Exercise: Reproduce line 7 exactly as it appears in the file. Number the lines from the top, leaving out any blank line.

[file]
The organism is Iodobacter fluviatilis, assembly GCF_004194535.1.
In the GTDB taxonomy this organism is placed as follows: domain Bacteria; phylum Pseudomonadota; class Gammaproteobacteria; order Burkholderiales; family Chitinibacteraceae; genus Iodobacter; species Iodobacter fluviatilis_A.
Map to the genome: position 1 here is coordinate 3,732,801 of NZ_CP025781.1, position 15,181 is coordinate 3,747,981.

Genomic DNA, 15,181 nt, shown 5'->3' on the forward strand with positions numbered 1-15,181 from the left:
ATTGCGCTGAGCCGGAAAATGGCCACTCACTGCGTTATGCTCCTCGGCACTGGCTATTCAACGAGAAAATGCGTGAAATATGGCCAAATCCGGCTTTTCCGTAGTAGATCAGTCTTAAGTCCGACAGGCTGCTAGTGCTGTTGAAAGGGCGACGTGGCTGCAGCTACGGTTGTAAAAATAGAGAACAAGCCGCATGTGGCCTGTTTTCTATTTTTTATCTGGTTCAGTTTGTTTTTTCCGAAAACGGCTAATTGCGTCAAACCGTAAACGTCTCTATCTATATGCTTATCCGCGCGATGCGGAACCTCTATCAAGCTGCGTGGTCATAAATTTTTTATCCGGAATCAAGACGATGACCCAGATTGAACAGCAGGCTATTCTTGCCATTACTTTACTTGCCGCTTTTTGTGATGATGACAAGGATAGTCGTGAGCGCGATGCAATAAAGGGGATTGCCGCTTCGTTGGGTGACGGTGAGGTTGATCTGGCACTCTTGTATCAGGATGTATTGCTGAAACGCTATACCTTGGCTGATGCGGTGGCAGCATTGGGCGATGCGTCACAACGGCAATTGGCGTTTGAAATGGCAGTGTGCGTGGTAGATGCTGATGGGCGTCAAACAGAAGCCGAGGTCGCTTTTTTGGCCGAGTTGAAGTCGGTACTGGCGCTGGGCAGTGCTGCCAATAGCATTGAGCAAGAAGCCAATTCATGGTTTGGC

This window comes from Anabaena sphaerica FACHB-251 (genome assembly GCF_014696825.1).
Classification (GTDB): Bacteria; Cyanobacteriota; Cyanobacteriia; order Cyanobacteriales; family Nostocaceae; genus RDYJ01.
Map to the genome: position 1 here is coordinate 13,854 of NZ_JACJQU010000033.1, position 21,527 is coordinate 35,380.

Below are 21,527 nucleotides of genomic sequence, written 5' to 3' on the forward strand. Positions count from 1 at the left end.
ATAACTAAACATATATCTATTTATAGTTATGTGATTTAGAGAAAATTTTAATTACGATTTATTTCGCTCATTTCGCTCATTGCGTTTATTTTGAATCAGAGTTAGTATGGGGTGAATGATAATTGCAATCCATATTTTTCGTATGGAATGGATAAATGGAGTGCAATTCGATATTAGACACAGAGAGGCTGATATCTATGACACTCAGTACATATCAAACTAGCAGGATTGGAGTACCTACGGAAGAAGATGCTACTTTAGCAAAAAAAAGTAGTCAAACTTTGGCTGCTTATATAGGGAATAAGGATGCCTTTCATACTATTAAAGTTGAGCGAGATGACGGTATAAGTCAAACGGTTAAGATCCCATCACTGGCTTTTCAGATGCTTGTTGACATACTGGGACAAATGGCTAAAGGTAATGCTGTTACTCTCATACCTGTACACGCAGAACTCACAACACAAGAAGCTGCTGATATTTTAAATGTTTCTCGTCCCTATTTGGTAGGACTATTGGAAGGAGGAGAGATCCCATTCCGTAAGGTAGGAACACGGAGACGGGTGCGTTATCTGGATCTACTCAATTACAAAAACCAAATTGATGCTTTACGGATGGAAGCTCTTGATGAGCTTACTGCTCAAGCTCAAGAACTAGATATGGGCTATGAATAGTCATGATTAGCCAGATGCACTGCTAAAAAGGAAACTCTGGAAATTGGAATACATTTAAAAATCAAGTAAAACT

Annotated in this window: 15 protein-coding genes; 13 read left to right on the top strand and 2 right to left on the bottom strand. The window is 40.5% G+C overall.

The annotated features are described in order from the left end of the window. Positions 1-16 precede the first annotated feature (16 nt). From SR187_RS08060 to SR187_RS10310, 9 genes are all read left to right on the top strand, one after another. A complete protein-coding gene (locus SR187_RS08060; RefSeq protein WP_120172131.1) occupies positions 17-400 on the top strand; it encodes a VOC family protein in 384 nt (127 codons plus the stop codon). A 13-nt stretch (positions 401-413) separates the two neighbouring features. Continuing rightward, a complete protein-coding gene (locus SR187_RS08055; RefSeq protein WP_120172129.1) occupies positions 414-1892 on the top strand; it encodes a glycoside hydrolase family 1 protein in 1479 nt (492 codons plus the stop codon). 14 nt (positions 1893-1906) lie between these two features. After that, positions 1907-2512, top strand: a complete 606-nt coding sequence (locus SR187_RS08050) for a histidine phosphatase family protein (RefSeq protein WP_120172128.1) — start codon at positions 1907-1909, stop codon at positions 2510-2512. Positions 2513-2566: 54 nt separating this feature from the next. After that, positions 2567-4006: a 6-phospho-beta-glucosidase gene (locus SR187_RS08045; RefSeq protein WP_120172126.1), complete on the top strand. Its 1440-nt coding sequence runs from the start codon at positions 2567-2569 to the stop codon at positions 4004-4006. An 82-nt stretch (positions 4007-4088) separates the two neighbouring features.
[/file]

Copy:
Classification (GTDB): Bacteria; Cyanobacteriota; Cyanobacteriia; order Cyanobacteriales; family Nostocaceae; genus RDYJ01.